Republicans, according to Gallup, have grown increasingly concerned about immigration over the past two decades, from 21 percent reporting that they “worried a great deal” in 2001 to an all-time high of 76 percent in 2021. “More broadly,” the survey noted, “the overall percentage worried either a great deal or fair amount has expanded from just over half of Republicans in 2001 to nearly nine in 10 today.” The GOP’s rivals, meanwhile, have gone the opposite direction.
“Democrats have never worried less about illegal immigration,” Gallup found. From 2001 to 2014, the survey said, “the majority of Democrats were concerned a great deal or fair amount about illegal immigration, since then, the majority have been concerned only a little or not at all.” Gallup described the shift as “a wholesale change.”
“If we cannot tolerate ‘zero tolerance’ and ripping children apart from their parents, we cannot tolerate a policy that exposes asylum-seekers to harm in Mexico.”
In a call with reporters Friday highlighting the significance of the upcoming Supreme Court arguments, Margaret Cargioli, a directing attorney at the Los Angeles-based Immigrant Defenders Law Center, drew parallels between the family separation crisis that captured the nation’s attention in 2018 and the brutal exportation of border enforcement that continues with little public notice today.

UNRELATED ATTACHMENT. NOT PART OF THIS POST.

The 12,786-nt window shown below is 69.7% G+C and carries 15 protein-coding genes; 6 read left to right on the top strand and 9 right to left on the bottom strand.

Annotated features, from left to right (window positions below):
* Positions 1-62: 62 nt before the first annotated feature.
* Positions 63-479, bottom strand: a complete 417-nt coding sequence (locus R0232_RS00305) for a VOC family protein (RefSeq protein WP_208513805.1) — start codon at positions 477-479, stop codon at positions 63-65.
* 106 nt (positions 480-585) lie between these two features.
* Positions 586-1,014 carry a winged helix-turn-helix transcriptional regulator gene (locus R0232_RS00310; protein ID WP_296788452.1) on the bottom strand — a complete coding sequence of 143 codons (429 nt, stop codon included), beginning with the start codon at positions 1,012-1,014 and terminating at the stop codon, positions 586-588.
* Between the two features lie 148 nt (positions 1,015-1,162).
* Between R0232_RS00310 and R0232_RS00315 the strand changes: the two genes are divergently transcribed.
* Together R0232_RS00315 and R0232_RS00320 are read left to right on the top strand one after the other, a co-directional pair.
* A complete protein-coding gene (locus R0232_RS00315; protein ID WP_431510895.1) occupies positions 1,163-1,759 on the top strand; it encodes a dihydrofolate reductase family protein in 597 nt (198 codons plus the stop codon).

Cargioli described her experience representing a family with two children who were enrolled in the “Remain in Mexico” program and kidnapped while riding a bus to the northern city of Nuevo Laredo. Once abducted, the children were forced to watch as one migrant was burned alive in a vat of acid and another had her tongue slit for disobeying her captors’ commands. “We represent individuals in the Migrant Protection Protocols today, and we continue to hear these stories,” Cargioli said. “That is the ugly truth of MPP.”
“If we cannot tolerate ‘zero tolerance’ and ripping children apart from their parents,” she added, “we cannot tolerate a policy that exposes asylum-seekers to harm in Mexico.”
Creating the most expansive system for tracking, caging, and removing immigrants that the world has ever seen was a bipartisan undertaking. Over the two-decade period examined in Gallup’s polling, both Republicans and Democrats in Washington presided over the unprecedented expansion of a multibillion-dollar border interdiction, detention, and deportation apparatus.